Jeffrey Pine (Pinus jeffreyi)

Copyright © 2005 Jared Manninen

Although Jeffrey Pine trees are the most common trees found in the Lake Tahoe Basin, that fact doesn’t diminish their regal beauty and dignified stature. One reason for their abundance is their resilient nature in the face of adversity. These coniferous evergreens can live for 400-500 years and are tolerant of many stressors such as drought, fire, poor soil, altitude, heavy snow loads, and shifts in temperature from one end of the spectrum to the other. Of all the trees, Jeffrey Pines exemplify best the hearty soul required to thrive in Lake Tahoe’s arduous landscape and climate.

For people who come to Lake Tahoe for the first time, it’s hard not to marvel at the size, volume, and ramrod straight appearance of Jeffrey Pine trees, not to mention their massive pine cones. I felt the same way when I moved to Lake Tahoe in 2005. Having grown up in the upper Midwest, I had been surrounded by dense forests for much of my life. However, I recall very few of those forests consisting of such large trees, let alone ones that yielded pine cones bigger than softballs. I quickly learned that these trees were called “Jeffrey Pines.”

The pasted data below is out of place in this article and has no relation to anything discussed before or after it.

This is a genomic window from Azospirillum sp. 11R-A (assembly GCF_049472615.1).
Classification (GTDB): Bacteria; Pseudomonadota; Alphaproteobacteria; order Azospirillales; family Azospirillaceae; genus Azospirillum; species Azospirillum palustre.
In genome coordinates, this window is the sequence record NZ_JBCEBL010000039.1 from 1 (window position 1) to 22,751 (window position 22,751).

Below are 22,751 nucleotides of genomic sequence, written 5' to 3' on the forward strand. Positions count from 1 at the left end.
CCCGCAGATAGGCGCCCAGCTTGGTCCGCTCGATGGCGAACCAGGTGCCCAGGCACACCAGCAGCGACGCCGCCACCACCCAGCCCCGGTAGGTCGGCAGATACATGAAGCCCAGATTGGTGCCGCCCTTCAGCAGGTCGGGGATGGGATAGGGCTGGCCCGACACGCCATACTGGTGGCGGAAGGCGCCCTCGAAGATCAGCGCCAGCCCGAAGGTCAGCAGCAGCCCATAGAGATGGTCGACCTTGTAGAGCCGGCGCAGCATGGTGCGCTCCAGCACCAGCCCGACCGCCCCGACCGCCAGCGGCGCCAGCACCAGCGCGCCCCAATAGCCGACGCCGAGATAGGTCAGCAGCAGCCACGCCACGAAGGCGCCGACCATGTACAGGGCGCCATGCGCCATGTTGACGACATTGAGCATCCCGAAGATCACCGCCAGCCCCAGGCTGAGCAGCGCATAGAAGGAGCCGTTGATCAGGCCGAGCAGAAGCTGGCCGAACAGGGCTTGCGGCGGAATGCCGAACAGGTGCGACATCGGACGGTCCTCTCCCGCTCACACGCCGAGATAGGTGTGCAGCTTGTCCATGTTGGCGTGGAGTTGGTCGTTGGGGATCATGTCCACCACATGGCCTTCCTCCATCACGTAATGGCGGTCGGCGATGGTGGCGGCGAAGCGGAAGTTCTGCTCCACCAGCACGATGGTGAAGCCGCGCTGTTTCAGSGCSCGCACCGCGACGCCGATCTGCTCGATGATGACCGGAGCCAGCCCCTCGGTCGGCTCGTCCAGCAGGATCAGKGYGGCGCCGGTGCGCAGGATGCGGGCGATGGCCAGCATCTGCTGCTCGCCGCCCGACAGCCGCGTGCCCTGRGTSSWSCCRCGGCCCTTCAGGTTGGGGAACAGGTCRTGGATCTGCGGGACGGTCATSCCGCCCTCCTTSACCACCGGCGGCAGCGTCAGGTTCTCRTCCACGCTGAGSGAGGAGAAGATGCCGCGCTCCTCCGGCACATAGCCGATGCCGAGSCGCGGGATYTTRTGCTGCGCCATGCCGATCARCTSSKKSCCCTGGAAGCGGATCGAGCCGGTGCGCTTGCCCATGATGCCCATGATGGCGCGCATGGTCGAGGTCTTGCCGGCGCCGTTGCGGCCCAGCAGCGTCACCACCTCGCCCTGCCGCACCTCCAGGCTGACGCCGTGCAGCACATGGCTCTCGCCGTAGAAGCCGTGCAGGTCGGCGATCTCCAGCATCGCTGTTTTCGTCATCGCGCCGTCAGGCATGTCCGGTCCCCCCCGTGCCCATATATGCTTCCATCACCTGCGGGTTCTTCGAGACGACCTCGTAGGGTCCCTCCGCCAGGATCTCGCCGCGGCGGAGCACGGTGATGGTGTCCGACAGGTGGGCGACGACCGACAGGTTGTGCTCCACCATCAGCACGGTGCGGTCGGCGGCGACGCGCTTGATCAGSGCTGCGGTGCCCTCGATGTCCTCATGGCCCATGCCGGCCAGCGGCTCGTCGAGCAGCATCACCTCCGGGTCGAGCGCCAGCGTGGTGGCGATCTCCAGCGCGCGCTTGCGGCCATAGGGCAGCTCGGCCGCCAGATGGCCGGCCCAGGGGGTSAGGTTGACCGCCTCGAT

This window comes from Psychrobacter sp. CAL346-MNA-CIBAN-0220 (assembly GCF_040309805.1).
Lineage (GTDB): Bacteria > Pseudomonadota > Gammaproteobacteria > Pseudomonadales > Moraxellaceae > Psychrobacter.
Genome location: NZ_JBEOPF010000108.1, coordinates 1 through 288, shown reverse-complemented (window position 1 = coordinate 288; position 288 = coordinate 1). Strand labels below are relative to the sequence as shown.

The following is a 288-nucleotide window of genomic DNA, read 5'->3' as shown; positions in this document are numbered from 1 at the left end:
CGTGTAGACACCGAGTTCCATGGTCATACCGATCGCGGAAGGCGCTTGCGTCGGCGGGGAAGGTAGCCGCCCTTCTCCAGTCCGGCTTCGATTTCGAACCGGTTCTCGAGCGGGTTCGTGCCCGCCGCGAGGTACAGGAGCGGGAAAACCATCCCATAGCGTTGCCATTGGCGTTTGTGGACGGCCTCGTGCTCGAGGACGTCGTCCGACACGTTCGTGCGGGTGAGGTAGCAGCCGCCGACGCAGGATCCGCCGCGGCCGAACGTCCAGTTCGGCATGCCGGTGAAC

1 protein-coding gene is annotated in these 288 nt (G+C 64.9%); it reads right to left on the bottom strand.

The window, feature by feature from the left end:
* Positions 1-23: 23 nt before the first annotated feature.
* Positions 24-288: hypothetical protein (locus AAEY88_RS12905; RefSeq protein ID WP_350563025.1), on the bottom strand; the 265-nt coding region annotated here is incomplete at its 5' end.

Much later I learned that Jeffrey Pines were named after the Scottish botanist John Jeffrey (1826-1854?). He was on assignment by the Royal Botanic Garden Edinburgh (RBGE) to find exotic species of North America trees. In 1852, he collected samples of the pine tree (near Mount Shasta) and sent them back to the RBGE. Approximately two years later, John Jeffrey disappeared forever. There is no evidence of his whereabouts or what lead to his demise, so it’s pure speculation on my part, but I find it interesting that he was in the same region of California during the Gold Rush. Who knows, perhaps he stumbled upon the claim of some overly protective gold miners…